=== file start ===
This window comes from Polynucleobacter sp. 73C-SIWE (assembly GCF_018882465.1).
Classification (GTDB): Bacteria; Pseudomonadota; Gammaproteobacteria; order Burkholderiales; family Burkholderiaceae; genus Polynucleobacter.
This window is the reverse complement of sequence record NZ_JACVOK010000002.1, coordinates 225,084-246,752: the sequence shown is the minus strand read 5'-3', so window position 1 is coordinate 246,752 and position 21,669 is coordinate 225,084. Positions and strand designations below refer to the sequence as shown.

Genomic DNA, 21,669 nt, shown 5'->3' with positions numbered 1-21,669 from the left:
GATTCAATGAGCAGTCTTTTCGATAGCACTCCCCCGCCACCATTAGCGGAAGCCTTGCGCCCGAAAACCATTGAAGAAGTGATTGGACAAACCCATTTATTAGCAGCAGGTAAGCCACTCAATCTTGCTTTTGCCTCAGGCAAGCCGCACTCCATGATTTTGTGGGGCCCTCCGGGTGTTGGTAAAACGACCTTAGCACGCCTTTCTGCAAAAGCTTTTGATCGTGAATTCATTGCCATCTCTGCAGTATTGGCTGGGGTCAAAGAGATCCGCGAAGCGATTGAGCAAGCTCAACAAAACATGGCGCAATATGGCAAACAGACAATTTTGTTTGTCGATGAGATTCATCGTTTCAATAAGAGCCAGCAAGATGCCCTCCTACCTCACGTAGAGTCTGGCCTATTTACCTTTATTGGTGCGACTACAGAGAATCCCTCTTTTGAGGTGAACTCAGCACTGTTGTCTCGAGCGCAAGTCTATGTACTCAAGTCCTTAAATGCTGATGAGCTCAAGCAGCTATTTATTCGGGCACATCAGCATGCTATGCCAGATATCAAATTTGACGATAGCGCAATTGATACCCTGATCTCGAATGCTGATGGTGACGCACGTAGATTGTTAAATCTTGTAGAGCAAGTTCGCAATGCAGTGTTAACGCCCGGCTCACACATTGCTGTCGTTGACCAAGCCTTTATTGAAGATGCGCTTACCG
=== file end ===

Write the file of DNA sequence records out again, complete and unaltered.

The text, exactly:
This window comes from Polynucleobacter sp. 73C-SIWE (assembly GCF_018882465.1).
Classification (GTDB): Bacteria; Pseudomonadota; Gammaproteobacteria; order Burkholderiales; family Burkholderiaceae; genus Polynucleobacter.
This window is the reverse complement of sequence record NZ_JACVOK010000002.1, coordinates 225,084-246,752: the sequence shown is the minus strand read 5'-3', so window position 1 is coordinate 246,752 and position 21,669 is coordinate 225,084. Positions and strand designations below refer to the sequence as shown.

Genomic DNA, 21,669 nt, shown 5'->3' with positions numbered 1-21,669 from the left:
GATTCAATGAGCAGTCTTTTCGATAGCACTCCCCCGCCACCATTAGCGGAAGCCTTGCGCCCGAAAACCATTGAAGAAGTGATTGGACAAACCCATTTATTAGCAGCAGGTAAGCCACTCAATCTTGCTTTTGCCTCAGGCAAGCCGCACTCCATGATTTTGTGGGGCCCTCCGGGTGTTGGTAAAACGACCTTAGCACGCCTTTCTGCAAAAGCTTTTGATCGTGAATTCATTGCCATCTCTGCAGTATTGGCTGGGGTCAAAGAGATCCGCGAAGCGATTGAGCAAGCTCAACAAAACATGGCGCAATATGGCAAACAGACAATTTTGTTTGTCGATGAGATTCATCGTTTCAATAAGAGCCAGCAAGATGCCCTCCTACCTCACGTAGAGTCTGGCCTATTTACCTTTATTGGTGCGACTACAGAGAATCCCTCTTTTGAGGTGAACTCAGCACTGTTGTCTCGAGCGCAAGTCTATGTACTCAAGTCCTTAAATGCTGATGAGCTCAAGCAGCTATTTATTCGGGCACATCAGCATGCTATGCCAGATATCAAATTTGACGATAGCGCAATTGATACCCTGATCTCGAATGCTGATGGTGACGCACGTAGATTGTTAAATCTTGTAGAGCAAGTTCGCAATGCAGTGTTAACGCCCGGCTCACACATTGCTGTCGTTGACCAAGCCTTTATTGAAGATGCGCTTACCG